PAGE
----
7. Every rider needs a go-to pair of gloves. We’ve worn a variety of Aerostich Elkskin Ropers for years, with our most recent pair being the Elkskin Gauntlets. They feature an elkskin palm for durability and protection, along with an oversized layer of elkskin sewn across the heel of the palm for added abrasion resistance. A knuckle impact pad adds further protection. The gloves feature a hook-and-loop strap at the wrist, a visor squeegee sewn into the left thumb, and adjustable, gusseted gauntlet cuffs. Available in black, natural or brown/natural, they’re comfortable and ready to wear right out of the box. Price: $85.
8. The Isle of Man, The Classic TT and the Manx GP have a special place in the hearts of many motorcyclists. Editor Backus’ favorite souvenir from this past summer’s Motorcycle Classics/Mototouring trip to the Isle was this slick coffee mug with artwork featuring a pair of vintage Honda racers that he bought from artist John Hancox. His website features a variety of greeting cards, Christmas cards, calendars and canvas prints showcasing a wide variety of café racers, classic race bikes, TT legends and more. Coffee mugs featuring a variety of these prints will soon also be available on the site. Price: £9.99 ($12.98 at time of printing).
9. Norton Commando: The Complete Story by Matthew Vale focuses on one of the most loved British motorcycles ever made. Produced from 1968 until the end of Norton Villiers Triumph in 1977 (U.S. deliveries stopped in 1975), the Commando model range featured Norton’s unique Isolastic system that isolated the engine, transmission and swingarm on rubber mounts, significantly improving rider comfort and long-distance capability. This book looks at the history and development of the Commando, along with specifications and model-by-model changes. Price: $29.71.
10. If you have a friend who loves Ducatis, here’s the gift of the year. The Complete Book of Ducati Motorcycles: Every Model Since 1946 by renowned motorcycle researcher and author Ian Falloon lays out the stunning chronology of Ducati motorcycles. From the small Cucciolo auxiliary engine of the 1940s to the singles of the 1950s and all the way to the 750 Super Sport, the models are listed and shown in an encyclopedic form, along with photos and specifications for each bike. A must for the Ducati fan. 256 pages. Price: $50.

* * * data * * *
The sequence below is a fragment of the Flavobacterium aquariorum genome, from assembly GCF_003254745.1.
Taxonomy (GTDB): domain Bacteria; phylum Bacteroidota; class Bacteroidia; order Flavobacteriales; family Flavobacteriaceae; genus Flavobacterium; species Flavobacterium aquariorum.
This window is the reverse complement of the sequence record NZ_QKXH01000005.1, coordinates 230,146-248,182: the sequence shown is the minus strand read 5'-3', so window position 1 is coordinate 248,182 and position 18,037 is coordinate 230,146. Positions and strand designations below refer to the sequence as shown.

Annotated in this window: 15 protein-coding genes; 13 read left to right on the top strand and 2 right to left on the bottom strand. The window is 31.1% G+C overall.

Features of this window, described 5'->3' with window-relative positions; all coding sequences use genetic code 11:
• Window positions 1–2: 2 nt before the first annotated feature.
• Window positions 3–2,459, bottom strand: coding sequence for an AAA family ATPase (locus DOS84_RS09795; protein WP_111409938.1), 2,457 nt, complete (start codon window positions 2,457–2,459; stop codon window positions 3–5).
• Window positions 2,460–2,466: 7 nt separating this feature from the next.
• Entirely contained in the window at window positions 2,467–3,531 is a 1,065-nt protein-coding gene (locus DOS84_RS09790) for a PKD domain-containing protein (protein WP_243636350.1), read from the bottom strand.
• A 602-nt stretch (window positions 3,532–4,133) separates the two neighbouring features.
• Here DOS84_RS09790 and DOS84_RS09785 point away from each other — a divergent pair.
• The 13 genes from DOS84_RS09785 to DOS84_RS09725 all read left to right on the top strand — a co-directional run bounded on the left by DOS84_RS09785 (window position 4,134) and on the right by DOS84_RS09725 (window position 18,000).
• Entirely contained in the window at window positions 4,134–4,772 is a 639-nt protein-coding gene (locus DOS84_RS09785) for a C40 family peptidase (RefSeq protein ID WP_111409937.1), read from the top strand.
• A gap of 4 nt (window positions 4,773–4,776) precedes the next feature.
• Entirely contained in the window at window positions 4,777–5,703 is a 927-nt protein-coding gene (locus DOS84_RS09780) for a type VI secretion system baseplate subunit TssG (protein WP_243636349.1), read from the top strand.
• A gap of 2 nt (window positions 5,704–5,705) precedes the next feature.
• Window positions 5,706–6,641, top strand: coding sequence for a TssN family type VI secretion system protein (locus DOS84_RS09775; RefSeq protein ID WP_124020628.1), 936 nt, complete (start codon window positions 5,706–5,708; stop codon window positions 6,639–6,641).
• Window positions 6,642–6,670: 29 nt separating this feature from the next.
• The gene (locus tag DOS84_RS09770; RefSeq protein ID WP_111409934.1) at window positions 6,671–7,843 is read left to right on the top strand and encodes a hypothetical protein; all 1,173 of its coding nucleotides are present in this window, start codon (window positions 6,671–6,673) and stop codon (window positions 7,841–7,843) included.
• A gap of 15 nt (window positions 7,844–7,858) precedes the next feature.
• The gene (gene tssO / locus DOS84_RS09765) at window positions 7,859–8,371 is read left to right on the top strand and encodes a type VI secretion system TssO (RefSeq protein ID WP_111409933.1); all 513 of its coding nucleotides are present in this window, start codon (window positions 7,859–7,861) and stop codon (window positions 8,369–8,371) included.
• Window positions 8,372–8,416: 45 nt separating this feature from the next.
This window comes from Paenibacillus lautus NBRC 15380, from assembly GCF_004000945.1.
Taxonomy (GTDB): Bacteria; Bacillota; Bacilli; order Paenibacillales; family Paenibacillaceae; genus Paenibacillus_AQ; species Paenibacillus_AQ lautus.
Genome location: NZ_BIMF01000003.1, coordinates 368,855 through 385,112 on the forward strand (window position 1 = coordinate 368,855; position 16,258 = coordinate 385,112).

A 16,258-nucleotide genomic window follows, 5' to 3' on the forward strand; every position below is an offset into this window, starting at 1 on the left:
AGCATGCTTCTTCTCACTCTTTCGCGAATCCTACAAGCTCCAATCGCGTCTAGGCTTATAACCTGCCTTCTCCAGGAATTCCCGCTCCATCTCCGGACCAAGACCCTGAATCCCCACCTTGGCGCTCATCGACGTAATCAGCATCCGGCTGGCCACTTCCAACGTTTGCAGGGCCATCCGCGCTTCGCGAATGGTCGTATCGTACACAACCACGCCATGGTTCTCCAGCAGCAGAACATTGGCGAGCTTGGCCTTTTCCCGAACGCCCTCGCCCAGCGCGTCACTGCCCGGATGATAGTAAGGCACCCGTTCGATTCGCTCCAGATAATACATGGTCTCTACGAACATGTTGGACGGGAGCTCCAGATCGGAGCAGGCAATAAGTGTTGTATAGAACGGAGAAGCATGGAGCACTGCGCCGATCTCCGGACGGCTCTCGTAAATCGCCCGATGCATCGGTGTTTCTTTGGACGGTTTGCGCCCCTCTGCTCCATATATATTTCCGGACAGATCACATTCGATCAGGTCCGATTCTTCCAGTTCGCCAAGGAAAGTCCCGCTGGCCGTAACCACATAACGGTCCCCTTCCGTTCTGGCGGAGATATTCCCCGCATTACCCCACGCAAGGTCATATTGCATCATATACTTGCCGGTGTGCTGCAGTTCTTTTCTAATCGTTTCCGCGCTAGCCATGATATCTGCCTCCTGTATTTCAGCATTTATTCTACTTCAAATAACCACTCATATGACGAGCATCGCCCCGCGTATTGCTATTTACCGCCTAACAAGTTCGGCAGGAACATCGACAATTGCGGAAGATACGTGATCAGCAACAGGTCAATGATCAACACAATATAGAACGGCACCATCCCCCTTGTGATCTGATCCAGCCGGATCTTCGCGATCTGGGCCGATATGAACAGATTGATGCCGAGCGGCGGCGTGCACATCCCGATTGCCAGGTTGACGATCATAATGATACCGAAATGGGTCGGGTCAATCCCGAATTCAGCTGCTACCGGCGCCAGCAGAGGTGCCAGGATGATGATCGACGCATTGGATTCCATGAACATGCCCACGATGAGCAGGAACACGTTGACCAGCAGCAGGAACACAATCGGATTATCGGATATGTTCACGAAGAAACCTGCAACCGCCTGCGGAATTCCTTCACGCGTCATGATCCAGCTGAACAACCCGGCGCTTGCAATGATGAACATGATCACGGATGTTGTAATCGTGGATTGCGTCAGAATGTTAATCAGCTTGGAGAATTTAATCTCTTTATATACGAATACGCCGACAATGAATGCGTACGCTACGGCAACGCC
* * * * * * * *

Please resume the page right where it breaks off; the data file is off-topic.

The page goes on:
11. A great gift for all fans of the Indian brands, both past and present, check out Indian Motorcycle: America’s First Motorcycle Company by Darwin Holmstrom. This great new book tells the complete story of Indian Motorcycles, America’s first mass-produced motorcycle maker. The story begins all the way back in 1889 when George Hendee founded the Hendee Manufacturing Company to produce bicycles, right up through the 2011 purchase of the brand by Polaris Industries and the subsequent new Indian models. This new book features a wealth of photographs of Indian models over the years, and is perfect for any gearhead’s coffee table. 224 pages. Price: $50.
12. Remember the classic 1965 children’s book The Mouse and the Motorcycle? If you don’t know it, get it, but not before also ordering a copy of How to Build a Motorcycle for the budding young bike lover in your life. Written by Saskia Lacey with illustrations by Martin Sodomka, it’s a captivating morality tale about the conflict between ego and teamwork, with motorcycles carrying the story. Written for adults as well as children, it explains a motorcycle’s inner workings in surprising technical detail as it weaves the tale of Eli the mouse and the rest of his crew. Beautifully illustrated and featuring a memorable cast of characters, we think it’s already a classic. 64 pages. Price: $14.95. MC